Today, on the anniversary of the declaration of Martial Law in 1981, protests (labeled a “Civic Strike”) are being held all over Poland. The organizers issued a statement that I’ve translated below (the original is here). Following it is an excerpt from an interview given in response to this statement by Jarosław Kaczyński. Finally, I’ve translated the list of demands compiled by the organizers of today’s protests.
Here in Warsaw the demonstration will begin in under three hours. Check back later for my impressions from the event.
Stop the devastation of Poland!
Almost exactly one year ago, on December 12, we protested for the first time against the paralyzing of the work of the Constitutional Tribunal and the violation of the Constitution by the government and the President.
Today we know that a year of the Law and Justice government has been, above all, time for the methodical destruction of Poland, its relations with its neighbors, and its image in the world. It has been a time for subordinating to partisan interests nearly every public institution: judges, prosecutors, civil servants, and the army. The authorities have taken over the public media and transformed it into a pro-government organ, which does not hesitate to lie and manipulate. PiS wants to make it more difficult for us to gather and protest
Today Polish society is, as never before, deeply divided. We feel above all anger at the actions of the government, the parliamentary majority, and the President. The authorities have methodically destroyed that which we managed to build over the previous decades. It is also destroying us as a society—setting us against each other, trying to divide and conquer.
Destructive laws prepared without any consultation and passed in haste have only one goal: to increase the power of PiS at the cost of civic liberty. The PiS government is systematically ruining Polish culture, hampering economic development, carrying out an assault on women’s rights, and now preparing the imposition of reforms that would create massive chaos in Polish schools.
Therefore we call upon everyone—men and women, teachers, parents, health-care workers, miners, farmers, business people, artists, journalists, judges, prosecutors, police officers, soldiers, and also NGOs, political parties, local self-government, unions—to join together in opposition to all this.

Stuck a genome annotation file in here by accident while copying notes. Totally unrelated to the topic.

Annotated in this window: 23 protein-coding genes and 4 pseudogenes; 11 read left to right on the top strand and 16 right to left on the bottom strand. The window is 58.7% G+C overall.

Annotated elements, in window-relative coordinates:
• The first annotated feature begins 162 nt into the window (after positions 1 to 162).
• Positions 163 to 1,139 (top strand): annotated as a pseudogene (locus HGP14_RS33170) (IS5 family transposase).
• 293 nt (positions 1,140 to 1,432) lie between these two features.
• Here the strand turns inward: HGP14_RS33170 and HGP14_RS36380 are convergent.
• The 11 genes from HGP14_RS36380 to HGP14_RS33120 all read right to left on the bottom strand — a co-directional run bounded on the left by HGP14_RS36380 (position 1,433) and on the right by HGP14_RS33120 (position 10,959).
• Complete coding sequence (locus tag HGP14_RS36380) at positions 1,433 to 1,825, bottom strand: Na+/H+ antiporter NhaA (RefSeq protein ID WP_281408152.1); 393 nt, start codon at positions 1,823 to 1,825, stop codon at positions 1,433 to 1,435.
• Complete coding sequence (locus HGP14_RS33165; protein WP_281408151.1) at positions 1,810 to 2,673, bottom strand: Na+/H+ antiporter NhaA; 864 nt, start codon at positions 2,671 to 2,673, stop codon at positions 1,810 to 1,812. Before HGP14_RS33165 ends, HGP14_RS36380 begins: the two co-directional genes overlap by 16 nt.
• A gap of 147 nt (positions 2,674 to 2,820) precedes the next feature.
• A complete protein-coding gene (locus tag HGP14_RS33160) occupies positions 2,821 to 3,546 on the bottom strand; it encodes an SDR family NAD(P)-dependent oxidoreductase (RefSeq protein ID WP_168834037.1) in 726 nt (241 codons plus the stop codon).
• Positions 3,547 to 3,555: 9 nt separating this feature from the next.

Today the moment has arrived to renounce obedience to these authorities. [Dziś nadeszła chwila, by wypowiedzieć posłuszeństwo tej władzy].
On the 13th of December we will take to the streets of all Polish cities and towns, and show that we do not accept the destruction of Poland. We will protest against the arrogant autocracy of PiS. But we will also show that we can stand together. And we will not (as on December 13, 1981) allow ourselves to be set against each other, we will not allow any confrontations.
We will not surrender our liberty. We will not surrender our culture, education women’s rights, labor laws, self-government, NGSs, media, farms.
Enough discrediting of Poland on the international stage! Enough cracking down on liberty and democracy! Enough of this madness!
- Sławomir Broniarz
- Władysław Frasyniuk
- Krystyna Janda
- Jacek Jaśkowiak, Prezydent Miasta Poznania
- Jacek Karnowski, Prezydent Miasta Sopotu
- Mateusz Kijowski
- Marta Lempart, inicjatorka Ogólnopolskiego Strajku Kobiet
- Płk dypl. rez. mgr inż. Adam Mazguła, były dowódca wojskowy, harcmistrz
- Ryszard Petru, Przewodniczący Nowoczesnej
- Krzysztof Pieczyński, aktor, stowarzyszenie Polska Laicka
- Grzegorz Schetyna, Przewodniczący Platformy Obywatelskiej
- Aleksander Smolar, Prezes Fundacji im. Stefana Batorego
- Lech Wałęsa
Reacting to this statement, Jaroslaw Kaczynski said “This is an appeal of an anti-state character, and basically we are dealing here with a crime. This is an appeal to commit a crime…For our part, there will certainly be efforts to bring some order to the activities of the opposition, though again I fear that this will be treated as…an attempt to limit democracy.…Nonetheless, we will put forward such proposals soon. And they will be proposals aimed at ensuring that the political conflicts natural in a democracy are conducted as they ought to be conducted, not as they are at the present moment.”
A more detailed lists of demands by the organizers of today’s protests can be found here. They are as follows:
- The resignation of the government of Beata Szydło
- The cessation of activities aimed at constraining the functioning of state institutions, particularly activities paralyzing the functioning of the Constitutional Tribunal and the general courts
- The cessation of activities weakening women’s rights and suppressing the Convention Against Domestic Violence
- The withdrawal by the government of the harmful and ill-prepared education reforms
- The upholding of the constitutional principle of the separation of Church and State
- The hiring of people for administrative positions based on qualifications and experience, not party loyalty.
- The consistent repudiation of all manifestations of fascism, nationalism, and xenophobia
- The political independence of cultural institutions and the public media
- The preservation of complete freedom of assembly
- The preservation of the autonomy of NGOs
- The return of full property rights, particular regarding rural land (that is, an end to the threat of nationalization) as well as an increase of the limit on tax-free earnings for everyone
- The cessation by the government of the exhumation of the victims of the Smolensk catastrophe whenever so requested by their relatives
- The cessation of the formation of the Army of Territorial Defense in its current form—that is, with the possibility that it might be used against citizens of the Polish Republic.